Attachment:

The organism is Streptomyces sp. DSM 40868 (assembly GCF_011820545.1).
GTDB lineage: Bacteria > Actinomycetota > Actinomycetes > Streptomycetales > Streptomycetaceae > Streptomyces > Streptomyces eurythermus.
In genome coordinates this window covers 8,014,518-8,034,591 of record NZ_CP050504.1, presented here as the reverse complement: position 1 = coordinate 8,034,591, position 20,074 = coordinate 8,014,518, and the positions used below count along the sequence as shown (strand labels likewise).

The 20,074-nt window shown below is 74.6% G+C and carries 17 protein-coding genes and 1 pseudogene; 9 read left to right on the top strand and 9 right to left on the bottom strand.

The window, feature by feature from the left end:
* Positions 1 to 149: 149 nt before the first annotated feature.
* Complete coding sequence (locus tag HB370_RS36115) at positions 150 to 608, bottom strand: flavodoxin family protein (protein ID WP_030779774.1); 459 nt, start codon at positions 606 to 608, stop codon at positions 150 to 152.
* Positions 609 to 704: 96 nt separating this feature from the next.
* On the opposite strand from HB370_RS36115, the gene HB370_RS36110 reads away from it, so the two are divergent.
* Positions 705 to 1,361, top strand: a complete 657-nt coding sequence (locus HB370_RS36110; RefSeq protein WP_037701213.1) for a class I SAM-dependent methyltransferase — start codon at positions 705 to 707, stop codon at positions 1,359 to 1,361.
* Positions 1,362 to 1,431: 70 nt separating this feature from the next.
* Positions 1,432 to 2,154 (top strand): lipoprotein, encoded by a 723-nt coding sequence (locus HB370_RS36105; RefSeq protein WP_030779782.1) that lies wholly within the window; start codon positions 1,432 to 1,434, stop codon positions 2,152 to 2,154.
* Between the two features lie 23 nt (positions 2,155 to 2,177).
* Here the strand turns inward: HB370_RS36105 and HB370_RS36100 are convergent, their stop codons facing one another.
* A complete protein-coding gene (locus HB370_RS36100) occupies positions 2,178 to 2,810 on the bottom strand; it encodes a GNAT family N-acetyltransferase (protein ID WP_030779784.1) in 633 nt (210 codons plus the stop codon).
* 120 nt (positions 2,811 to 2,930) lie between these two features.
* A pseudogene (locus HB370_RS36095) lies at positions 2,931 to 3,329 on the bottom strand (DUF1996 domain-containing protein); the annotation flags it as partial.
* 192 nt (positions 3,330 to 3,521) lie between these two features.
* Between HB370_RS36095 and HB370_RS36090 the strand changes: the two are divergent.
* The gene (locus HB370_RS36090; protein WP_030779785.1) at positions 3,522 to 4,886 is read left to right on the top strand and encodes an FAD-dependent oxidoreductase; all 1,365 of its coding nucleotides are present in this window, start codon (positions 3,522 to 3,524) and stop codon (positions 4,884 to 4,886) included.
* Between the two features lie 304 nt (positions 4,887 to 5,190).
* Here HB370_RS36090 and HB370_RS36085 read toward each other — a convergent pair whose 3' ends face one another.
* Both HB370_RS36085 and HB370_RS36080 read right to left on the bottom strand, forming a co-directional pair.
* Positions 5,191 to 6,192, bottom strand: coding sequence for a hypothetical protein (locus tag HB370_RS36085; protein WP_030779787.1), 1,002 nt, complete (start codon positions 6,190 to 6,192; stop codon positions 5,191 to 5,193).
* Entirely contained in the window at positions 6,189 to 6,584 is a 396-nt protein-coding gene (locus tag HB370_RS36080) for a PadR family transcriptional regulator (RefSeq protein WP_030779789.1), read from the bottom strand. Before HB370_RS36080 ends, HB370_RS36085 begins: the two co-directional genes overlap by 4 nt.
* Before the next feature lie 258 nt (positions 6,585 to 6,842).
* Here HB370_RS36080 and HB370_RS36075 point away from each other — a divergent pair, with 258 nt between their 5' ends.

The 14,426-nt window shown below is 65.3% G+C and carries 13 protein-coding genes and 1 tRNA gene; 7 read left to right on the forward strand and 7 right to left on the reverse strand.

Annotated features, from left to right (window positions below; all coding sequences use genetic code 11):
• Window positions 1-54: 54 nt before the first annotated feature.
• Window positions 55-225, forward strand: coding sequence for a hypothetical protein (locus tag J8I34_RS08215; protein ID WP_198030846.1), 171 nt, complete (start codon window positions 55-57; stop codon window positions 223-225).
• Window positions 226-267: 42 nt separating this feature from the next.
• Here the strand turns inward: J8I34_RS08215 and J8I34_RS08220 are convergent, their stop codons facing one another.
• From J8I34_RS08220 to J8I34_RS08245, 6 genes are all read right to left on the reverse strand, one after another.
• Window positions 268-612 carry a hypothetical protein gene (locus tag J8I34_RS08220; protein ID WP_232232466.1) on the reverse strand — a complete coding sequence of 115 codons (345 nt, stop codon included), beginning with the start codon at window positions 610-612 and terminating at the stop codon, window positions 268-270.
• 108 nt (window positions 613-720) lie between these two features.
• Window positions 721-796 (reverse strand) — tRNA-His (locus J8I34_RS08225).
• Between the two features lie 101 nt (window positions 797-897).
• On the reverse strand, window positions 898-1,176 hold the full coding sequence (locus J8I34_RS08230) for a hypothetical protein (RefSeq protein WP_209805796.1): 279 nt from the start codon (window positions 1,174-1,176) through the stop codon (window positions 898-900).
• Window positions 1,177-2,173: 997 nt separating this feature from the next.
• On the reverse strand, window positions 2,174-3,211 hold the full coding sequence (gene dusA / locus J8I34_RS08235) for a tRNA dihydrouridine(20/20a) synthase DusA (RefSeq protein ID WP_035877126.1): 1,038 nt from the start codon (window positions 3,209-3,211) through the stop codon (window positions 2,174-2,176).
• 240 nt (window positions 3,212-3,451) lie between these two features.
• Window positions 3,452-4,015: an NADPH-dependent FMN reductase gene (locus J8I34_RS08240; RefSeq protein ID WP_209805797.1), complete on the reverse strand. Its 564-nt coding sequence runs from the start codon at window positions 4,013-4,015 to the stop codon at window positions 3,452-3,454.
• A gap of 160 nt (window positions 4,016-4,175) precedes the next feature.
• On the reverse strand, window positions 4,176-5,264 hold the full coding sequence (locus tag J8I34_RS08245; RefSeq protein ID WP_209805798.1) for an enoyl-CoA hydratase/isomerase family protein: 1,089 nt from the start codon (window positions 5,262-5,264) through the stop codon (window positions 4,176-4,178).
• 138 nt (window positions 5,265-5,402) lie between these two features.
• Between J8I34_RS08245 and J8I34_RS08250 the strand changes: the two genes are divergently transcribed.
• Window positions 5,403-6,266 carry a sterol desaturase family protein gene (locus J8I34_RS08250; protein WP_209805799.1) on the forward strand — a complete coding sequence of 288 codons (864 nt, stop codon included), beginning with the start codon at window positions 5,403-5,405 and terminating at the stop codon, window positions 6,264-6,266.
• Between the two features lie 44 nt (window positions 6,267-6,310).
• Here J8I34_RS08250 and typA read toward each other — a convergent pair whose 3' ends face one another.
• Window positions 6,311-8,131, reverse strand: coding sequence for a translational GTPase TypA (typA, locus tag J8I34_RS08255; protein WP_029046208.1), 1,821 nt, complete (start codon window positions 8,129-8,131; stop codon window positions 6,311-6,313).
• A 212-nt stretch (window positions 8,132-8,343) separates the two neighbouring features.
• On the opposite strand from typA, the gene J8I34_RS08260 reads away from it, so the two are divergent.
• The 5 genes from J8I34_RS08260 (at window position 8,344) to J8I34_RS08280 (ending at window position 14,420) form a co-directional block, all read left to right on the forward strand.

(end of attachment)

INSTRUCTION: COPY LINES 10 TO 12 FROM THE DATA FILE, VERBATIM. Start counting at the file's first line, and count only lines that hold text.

* Positions 705 to 1,361, top strand: a complete 657-nt coding sequence (locus HB370_RS36110; RefSeq protein WP_037701213.1) for a class I SAM-dependent methyltransferase — start codon at positions 705 to 707, stop codon at positions 1,359 to 1,361.
* Positions 1,362 to 1,431: 70 nt separating this feature from the next.
* Positions 1,432 to 2,154 (top strand): lipoprotein, encoded by a 723-nt coding sequence (locus HB370_RS36105; RefSeq protein WP_030779782.1) that lies wholly within the window; start codon positions 1,432 to 1,434, stop codon positions 2,152 to 2,154.